As UK courier firms increase their fleets by 19,000 vehicles just to manage the Black Friday chaos, operators are being warned of the need to still place occupational road risk management top of the agenda.
Led by Amazon, the Black Friday shopping phenomenon that originated from the US – and will be followed by Cyber Monday next week – is seen as the beginning of the Christmas shopping season, with UK retail giants including Argos, Currys PC World and Morrisons also taking part this year.
According to new research from courier insurers Staveley Head, around £7bn could be spent across the Black Friday weekend, with forecasts indicating that £1,736,111 will be spent online every single minute on Friday alone.
From a fleet perspective, Black Friday will bring a massive impact on everyday fleet operations, with Staveley Head predicting that 225 million parcels will need to be delivered as a result of the increased sales, leading to UK courier firms hiring 52% more lorries and vans – 19,000 vehicles.
Already Nexus Vehicle Rental has reported a 10% increase year-on-year in seasonal rental demand as logistics and courier companies turn to daily rental to scale up their fleets to cope with retail demand, including over Black Friday and Cyber Monday. The trend is also being expedited by rising customer expectations in areas such as same-day-delivery and more recently same-day-returns.
And it’s this increased seasonal pressure that means delivery fleets are being warned to ensure road risk management remains at the top of the agenda.
Trade union GMB has highlighted the potential risks to the freelance courier industry as it warns of a “public safety scandal” for last-mile parcel drop company Hermes – which delivers parcels for Amazon as well as other online retailers.
The union refers to an alleged leaked letter said to show that Hermes is forcing couriers to work up to 21 days consecutively without a day off or no cover being provided in the run-up to Christmas, on top of the long daily working hours expected of the couriers. However, Hermes has denied all the claims and said it’s “entirely unfounded and totally irresponsible to suggest that Hermes would require or encourage couriers to put themselves or the public at risk”.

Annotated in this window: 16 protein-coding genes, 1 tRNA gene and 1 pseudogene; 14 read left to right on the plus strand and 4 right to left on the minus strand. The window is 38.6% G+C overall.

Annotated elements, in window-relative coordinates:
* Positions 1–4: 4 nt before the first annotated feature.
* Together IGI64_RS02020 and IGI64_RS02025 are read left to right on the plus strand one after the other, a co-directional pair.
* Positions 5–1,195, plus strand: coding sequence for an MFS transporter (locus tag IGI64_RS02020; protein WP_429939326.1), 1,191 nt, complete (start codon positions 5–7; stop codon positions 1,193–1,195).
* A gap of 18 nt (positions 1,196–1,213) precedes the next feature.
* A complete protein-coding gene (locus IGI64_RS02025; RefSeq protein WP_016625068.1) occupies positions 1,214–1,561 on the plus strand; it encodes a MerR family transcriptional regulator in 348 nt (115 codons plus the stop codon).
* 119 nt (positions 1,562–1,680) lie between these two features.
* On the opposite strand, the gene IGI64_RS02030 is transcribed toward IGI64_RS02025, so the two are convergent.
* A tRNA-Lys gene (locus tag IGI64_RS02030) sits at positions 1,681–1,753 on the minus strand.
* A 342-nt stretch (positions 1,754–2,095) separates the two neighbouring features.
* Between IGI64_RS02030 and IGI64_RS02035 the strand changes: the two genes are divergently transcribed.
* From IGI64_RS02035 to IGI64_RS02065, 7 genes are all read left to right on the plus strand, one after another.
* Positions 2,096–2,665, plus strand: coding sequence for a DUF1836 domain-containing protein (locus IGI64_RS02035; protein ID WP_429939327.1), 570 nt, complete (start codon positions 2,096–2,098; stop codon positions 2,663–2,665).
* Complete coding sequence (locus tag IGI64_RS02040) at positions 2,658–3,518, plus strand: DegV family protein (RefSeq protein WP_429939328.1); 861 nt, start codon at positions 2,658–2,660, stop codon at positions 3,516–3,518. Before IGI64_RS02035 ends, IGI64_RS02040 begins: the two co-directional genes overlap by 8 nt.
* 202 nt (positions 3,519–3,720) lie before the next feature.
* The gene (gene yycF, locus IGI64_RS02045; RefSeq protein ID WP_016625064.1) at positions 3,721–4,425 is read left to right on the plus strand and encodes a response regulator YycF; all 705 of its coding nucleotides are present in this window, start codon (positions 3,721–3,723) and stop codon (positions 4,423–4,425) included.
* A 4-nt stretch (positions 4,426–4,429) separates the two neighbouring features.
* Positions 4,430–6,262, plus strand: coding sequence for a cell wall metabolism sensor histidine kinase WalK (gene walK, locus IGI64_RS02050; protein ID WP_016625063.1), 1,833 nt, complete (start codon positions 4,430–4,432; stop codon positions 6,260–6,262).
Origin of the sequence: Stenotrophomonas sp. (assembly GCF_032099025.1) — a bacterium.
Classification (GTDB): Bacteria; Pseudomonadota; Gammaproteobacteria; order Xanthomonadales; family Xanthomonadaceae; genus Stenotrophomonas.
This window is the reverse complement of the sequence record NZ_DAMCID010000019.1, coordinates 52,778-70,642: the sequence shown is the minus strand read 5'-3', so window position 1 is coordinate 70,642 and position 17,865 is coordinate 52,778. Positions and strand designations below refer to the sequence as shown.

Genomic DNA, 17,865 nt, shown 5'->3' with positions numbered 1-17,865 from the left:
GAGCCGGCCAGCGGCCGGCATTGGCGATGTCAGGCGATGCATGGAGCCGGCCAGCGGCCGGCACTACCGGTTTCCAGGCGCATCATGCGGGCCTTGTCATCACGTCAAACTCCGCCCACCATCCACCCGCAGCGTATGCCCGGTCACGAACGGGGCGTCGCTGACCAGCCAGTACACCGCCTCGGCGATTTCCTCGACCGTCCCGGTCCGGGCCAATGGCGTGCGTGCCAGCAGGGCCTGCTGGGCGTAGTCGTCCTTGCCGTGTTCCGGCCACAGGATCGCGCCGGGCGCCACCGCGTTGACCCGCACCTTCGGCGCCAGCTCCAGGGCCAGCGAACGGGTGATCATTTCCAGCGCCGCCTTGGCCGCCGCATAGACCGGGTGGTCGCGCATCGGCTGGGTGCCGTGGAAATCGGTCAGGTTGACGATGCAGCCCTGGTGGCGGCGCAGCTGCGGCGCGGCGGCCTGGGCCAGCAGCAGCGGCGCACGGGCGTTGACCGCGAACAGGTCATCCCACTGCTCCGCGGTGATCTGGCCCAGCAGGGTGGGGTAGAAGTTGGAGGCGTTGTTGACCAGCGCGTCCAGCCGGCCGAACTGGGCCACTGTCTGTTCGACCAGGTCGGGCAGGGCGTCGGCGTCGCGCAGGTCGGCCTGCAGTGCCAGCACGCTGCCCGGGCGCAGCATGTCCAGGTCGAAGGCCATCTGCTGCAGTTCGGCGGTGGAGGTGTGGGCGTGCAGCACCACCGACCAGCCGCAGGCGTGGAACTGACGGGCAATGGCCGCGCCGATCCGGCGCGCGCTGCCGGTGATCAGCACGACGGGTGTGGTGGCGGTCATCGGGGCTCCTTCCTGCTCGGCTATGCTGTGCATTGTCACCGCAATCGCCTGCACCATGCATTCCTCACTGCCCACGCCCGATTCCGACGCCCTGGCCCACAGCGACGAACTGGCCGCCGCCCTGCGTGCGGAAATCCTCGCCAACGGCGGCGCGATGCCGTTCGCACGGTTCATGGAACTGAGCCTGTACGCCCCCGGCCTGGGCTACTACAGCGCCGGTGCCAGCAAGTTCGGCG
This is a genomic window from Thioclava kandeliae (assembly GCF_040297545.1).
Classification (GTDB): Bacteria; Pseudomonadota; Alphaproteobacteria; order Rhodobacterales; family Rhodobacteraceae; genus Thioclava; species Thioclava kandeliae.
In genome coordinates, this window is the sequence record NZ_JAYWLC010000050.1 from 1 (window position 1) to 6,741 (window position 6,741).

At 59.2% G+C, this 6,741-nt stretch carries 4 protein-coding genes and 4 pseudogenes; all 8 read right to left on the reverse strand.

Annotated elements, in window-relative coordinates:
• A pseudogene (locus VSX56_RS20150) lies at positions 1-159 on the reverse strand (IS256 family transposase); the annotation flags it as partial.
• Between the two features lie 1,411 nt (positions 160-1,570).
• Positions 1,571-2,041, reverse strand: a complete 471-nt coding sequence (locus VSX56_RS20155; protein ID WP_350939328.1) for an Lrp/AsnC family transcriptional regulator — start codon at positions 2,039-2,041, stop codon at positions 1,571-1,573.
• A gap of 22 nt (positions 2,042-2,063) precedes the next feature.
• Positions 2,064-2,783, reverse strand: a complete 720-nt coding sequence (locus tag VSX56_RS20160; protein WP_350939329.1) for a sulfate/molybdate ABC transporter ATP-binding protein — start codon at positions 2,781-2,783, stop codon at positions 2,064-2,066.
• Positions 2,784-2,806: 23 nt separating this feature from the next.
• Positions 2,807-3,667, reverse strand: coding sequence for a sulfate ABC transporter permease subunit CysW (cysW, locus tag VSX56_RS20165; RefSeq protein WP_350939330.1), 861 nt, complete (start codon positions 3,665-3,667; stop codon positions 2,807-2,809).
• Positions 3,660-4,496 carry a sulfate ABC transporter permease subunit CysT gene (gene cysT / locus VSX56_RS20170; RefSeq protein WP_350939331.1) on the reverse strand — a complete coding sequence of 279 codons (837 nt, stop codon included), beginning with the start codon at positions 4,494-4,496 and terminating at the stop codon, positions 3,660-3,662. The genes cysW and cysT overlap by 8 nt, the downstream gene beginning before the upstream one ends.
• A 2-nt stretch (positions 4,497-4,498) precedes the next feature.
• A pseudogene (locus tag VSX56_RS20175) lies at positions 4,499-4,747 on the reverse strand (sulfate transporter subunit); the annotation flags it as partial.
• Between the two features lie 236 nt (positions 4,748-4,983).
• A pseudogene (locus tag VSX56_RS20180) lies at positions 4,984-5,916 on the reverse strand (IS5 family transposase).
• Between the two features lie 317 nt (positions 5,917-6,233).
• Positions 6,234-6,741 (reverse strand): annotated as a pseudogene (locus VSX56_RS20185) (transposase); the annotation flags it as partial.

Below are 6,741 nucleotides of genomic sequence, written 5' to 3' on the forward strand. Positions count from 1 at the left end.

Arval has previously highlighted how it’s crucial that delivery firms don’t cut corners when it comes to risk management policy, both from an ethical and legal point of view.
Simon Cook, LCV consultant at the fleet management and leasing specialist, has said that although getting parcels out on time is a priority for delivery fleets, it’s crucial that they keep their eye on the ball, ensuring that the safety of their drivers and all other road users.
This includes requiring any adhoc drivers undergo the same risk management procedures as permanent staff and are aware of road risk policies. Daily walkaround checks should also be carried out and vehicle SMR regimes stuck to regardless of the number of vehicles being run.
Cook added: “When your fleet is being placed under more pressure, that is the time to step up your risk management.”
And Licence Check has also spoken out about the need for licence checking, including for temporary drivers, and risk assessments to ensure training and support can be provided where needed, rather than adopting a one-size-fits-all approach.
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